The article concludes that the volume should be officially withdrawn until it can be brought up to an appropriate professional standard, or replaced with a manual more faithfully serving the law, U.S. military forces, and America’s true national interests.
Gordon J in 'Applying reason to Reasons – start, middle and the end' comments
Contrary to many misconceptions, the completion of a draft is not the end. It is simply the start of another process – redrafting and editing. This means that the process of thinking, writing, and re-writing begins again.
For my part, I stop and ask myself the following questions:
  • Have I answered each of the questions I identified at the beginning? And, on reflection, were the questions I posed the right questions?
  • Is the draft persuasive? Go through and analytically review each finding, factual or legal – sentence by sentence – and ask "why?" Why is this necessary and have I explained my conclusion? If it is not necessary, remove it. If the conclusion is necessary but you have not explained it, amend the draft. Remember your audience. You cannot write any piece of writing intended to persuade an audience without knowing who your audience is. 
  • Have I written in the English language? This question may seem facetious, but it is important to ensure you do not write in some foreign tongue called "legalese". Write clearly, simply, using accepted canons of grammar and punctuation. This is always important. But perhaps even more so when it comes to administrative decisions, where, in many cases, the person affected by the decision will not be a lawyer. Of course, if you must use technical terms, use them properly. But using technical terms does not mean that you cannot and should not take time to simplify and clarify your written work.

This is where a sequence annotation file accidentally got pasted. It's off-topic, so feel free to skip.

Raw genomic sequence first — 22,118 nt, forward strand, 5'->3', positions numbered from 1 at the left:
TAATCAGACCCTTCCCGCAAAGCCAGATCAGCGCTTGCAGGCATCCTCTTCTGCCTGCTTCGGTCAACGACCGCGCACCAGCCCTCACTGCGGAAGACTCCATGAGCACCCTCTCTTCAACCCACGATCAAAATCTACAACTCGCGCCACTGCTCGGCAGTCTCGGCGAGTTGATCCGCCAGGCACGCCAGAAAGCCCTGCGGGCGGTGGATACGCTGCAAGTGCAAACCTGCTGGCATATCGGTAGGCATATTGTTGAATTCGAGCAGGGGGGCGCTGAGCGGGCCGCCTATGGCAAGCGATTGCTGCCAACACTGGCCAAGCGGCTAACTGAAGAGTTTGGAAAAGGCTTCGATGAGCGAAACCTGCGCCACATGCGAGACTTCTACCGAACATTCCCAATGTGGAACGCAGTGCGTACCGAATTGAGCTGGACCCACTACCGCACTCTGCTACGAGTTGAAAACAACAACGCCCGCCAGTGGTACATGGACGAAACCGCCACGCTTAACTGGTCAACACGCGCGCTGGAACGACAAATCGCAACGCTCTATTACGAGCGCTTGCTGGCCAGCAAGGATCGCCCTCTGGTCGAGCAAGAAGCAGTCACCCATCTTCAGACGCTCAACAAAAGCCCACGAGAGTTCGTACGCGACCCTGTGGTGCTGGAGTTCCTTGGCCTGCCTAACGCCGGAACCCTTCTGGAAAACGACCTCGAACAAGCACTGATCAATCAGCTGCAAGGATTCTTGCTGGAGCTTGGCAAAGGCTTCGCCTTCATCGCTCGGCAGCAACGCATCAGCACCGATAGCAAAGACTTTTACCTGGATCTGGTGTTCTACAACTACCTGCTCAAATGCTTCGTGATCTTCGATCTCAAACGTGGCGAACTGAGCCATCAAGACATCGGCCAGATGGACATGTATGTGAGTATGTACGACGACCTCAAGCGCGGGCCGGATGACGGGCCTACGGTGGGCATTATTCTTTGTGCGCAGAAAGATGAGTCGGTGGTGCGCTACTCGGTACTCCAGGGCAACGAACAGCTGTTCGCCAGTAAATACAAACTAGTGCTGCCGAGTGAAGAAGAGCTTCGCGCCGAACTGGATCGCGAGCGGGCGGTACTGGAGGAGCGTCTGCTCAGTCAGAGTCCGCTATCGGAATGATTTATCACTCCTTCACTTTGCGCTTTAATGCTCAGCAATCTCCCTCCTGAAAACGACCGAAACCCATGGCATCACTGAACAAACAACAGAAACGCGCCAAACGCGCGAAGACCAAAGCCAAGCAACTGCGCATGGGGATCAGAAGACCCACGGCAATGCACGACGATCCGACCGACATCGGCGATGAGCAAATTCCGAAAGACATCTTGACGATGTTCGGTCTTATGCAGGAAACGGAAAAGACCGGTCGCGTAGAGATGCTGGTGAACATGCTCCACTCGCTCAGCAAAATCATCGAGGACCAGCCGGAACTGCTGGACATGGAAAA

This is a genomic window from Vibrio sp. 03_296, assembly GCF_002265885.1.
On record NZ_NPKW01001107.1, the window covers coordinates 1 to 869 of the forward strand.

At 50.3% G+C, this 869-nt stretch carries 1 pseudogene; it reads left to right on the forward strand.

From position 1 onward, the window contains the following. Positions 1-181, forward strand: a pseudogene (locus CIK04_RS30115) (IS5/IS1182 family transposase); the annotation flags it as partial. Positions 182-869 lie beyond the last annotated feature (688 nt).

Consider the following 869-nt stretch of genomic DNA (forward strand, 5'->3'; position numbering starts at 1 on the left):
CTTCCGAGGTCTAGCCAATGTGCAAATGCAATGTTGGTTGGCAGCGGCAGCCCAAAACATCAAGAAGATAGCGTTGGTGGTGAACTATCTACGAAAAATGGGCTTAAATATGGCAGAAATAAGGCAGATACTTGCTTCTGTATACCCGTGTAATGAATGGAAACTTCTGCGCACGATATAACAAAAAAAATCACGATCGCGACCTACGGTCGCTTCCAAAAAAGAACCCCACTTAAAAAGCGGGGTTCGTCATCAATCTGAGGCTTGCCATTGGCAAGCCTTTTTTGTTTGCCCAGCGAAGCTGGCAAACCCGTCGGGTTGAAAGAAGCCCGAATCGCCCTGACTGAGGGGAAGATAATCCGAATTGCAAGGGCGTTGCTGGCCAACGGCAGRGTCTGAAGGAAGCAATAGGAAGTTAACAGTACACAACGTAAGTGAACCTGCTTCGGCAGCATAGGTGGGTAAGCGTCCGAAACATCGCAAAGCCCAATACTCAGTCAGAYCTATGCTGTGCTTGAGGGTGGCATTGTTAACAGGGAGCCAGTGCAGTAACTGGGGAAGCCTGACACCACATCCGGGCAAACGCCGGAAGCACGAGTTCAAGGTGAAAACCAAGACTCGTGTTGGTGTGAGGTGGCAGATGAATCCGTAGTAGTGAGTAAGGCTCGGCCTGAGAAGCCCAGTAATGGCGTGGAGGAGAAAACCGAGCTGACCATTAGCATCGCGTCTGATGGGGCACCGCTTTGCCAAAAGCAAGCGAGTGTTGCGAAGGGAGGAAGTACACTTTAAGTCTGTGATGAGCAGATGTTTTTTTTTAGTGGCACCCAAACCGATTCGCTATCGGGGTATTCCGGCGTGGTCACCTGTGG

• Have I left a small footprint? In other words, do not include things that are not necessary to answer the questions. Why? You simply run the risk of confusing the reader and muddying the waters.
After completing a draft, put it aside for a period. When you go back to it, print it out in hard copy. Do not read off the screen. Then, take a red pen in one hand and complete the following tasks:
  • remove every unnecessary word; Why? To make it clearer and more concise. 
  • remove every amplifier and adjective i.e., "clearly", "very", "most", etc; 
  • substitute the simple for the complex or formal10. For example, "cease" should read "stop", "endeavour" should read "try". There are many others. 
  • avoid legalisms and lawyerisms: For example, "adjacent to" should read "next to", "be able to" should read "can", "enter into a contract with" should read "contract with", "for the duration of" should read "while". Again, there are many others.